STL227: Tom McLaughlin is serious about square
Tom McLaughlin joins Mike and Ben to discuss jointing long boards, hardware installs gone wrong, squaring up crosscut sleds, and how to find your voice as a furniture maker.
I have been an amateur woodworker since 2015, and am planning on continuing for the rest of my life. I am wondering if you can share your thoughts on building different styles of furniture, or picking a narrower range of styles to build. In other words, did any of you personally either start out by building a variety of styles (arts and crafts, modern, etc) and/or narrow your focus once you felt more confident with your skills? Is there any reason to “pay your dues” by building a lot of different styles, or should I just make what I find interesting, which is Arts and Crafts kind of stuff?
Join deputy editor Jon Binzen for a fascinating look at less-familiar furniture of the Arts and Crafts era.
Tom’s deco-esque easy chair
Find out more about the New Hampshire Furniture Masters here.
My question involves the misalignment of the desk lid. I installed the hinges and the lid moves well, however, the left side of the lid sits higher than the case, and the right side of the case sits lower than the case. I’ve attached pictures for you to review. I’m thinking that I need to deepen the mortise on the right side lid with the intent on raising the lid up to case, and deepen the mortise on the left side case to lower the lid just a bit. What do you think?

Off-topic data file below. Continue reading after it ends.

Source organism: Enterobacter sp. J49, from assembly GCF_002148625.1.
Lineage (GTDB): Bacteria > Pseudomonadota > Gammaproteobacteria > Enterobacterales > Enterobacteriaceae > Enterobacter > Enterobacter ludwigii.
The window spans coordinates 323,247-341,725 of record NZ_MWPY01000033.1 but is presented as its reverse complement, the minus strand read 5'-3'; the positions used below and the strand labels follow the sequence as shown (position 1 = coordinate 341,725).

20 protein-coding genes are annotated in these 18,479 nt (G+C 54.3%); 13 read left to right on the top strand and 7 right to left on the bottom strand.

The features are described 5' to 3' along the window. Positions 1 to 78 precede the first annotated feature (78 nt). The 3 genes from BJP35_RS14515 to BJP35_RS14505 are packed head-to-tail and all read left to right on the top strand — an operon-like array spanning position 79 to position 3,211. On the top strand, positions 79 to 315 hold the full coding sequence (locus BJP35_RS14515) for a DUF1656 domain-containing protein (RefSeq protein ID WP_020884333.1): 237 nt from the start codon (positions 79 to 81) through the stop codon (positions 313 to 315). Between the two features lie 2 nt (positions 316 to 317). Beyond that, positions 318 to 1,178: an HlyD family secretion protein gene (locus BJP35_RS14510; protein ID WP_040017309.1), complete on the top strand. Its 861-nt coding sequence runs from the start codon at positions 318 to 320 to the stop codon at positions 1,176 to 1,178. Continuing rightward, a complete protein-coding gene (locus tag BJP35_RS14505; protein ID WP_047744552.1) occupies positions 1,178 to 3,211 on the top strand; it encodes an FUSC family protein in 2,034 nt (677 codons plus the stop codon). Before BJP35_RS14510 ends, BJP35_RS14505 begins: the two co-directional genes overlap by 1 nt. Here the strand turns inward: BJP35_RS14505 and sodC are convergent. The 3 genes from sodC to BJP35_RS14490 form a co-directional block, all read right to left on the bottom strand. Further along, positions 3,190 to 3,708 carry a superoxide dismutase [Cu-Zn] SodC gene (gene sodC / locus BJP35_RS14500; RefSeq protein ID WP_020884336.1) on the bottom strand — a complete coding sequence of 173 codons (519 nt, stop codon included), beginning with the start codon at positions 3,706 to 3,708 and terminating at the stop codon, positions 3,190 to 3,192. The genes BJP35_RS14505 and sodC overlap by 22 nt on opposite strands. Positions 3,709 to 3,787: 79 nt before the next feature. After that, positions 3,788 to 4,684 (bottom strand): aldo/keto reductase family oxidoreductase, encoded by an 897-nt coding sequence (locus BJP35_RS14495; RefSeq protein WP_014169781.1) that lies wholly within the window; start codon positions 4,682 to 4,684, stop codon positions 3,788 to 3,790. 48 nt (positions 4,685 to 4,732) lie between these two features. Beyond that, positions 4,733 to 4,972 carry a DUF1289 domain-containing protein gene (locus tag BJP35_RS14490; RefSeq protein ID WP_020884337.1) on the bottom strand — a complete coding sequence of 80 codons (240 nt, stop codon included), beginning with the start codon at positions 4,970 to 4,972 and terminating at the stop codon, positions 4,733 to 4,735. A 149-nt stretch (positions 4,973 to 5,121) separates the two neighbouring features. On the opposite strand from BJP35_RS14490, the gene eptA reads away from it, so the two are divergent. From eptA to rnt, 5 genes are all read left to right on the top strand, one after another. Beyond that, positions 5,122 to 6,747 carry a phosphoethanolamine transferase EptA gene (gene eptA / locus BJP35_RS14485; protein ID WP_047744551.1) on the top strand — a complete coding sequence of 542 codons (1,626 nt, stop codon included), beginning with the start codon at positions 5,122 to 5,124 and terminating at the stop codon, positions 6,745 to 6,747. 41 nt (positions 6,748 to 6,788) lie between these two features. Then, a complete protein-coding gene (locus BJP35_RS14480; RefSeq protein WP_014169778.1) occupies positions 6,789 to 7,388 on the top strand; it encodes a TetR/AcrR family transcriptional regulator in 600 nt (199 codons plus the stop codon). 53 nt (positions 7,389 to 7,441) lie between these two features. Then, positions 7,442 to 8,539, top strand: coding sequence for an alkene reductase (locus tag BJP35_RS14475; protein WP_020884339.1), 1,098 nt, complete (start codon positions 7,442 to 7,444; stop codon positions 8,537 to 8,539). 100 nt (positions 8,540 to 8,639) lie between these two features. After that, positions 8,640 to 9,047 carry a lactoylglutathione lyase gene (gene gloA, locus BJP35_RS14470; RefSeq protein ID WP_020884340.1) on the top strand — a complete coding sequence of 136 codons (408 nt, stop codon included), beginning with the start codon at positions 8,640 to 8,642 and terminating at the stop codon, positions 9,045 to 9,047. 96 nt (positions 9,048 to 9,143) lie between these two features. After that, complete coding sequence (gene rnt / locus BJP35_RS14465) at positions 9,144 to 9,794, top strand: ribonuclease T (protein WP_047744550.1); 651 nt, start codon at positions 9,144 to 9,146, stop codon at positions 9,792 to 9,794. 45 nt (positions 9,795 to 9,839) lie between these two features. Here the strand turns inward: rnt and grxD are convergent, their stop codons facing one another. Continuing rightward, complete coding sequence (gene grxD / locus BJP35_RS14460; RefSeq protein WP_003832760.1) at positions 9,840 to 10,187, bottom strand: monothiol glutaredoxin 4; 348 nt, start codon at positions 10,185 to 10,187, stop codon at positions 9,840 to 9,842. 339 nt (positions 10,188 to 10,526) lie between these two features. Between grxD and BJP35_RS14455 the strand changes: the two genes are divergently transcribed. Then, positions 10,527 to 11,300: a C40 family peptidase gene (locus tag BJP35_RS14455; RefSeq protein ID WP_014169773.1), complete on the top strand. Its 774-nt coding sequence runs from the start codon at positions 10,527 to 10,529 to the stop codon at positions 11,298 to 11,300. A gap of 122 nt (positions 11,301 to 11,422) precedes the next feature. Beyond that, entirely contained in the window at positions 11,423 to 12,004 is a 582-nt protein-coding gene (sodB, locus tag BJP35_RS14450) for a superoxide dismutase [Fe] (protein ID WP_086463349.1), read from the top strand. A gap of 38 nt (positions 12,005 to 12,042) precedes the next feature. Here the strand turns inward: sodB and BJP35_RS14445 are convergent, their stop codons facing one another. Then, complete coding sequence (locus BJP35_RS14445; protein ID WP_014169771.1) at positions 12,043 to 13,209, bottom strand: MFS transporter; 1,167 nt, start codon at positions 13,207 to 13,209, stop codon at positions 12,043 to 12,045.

Mike: Smooth move – Drilling a hole in the wrong place and running with it.
Tom: Favorite technique
Ben: Favorite tool… carbon paper
I am making a tabletop that is 7feet long and I needed to joint the edge of the boards. I have a 6 inch jointer and the total bed length is 46 inches long. After jointing the edge of the boards and placing them next to each other I noticed that some of the jointed edges were concave over the 7 feet and the concave was much too large for a spring joint. To solve for this problem I put the boards together (face to face) then using my #6 flattens the sides. Although this worked, I would have preferred that the joints were not concave off of the jointer. Was it my technique or is my jointer just too small?
Ben: This Old Tony
Tom: That Boat Guy
Every two weeks, a team of Fine Woodworking staffers answers questions from readers on Shop Talk Live, Fine Woodworking‘s biweekly podcast. Send your woodworking questions to [email protected] for consideration in the regular broadcast! Our continued existence relies upon listener support. So if you enjoy the show, be sure to leave us a five-star rating and maybe even a nice comment on our iTunes page.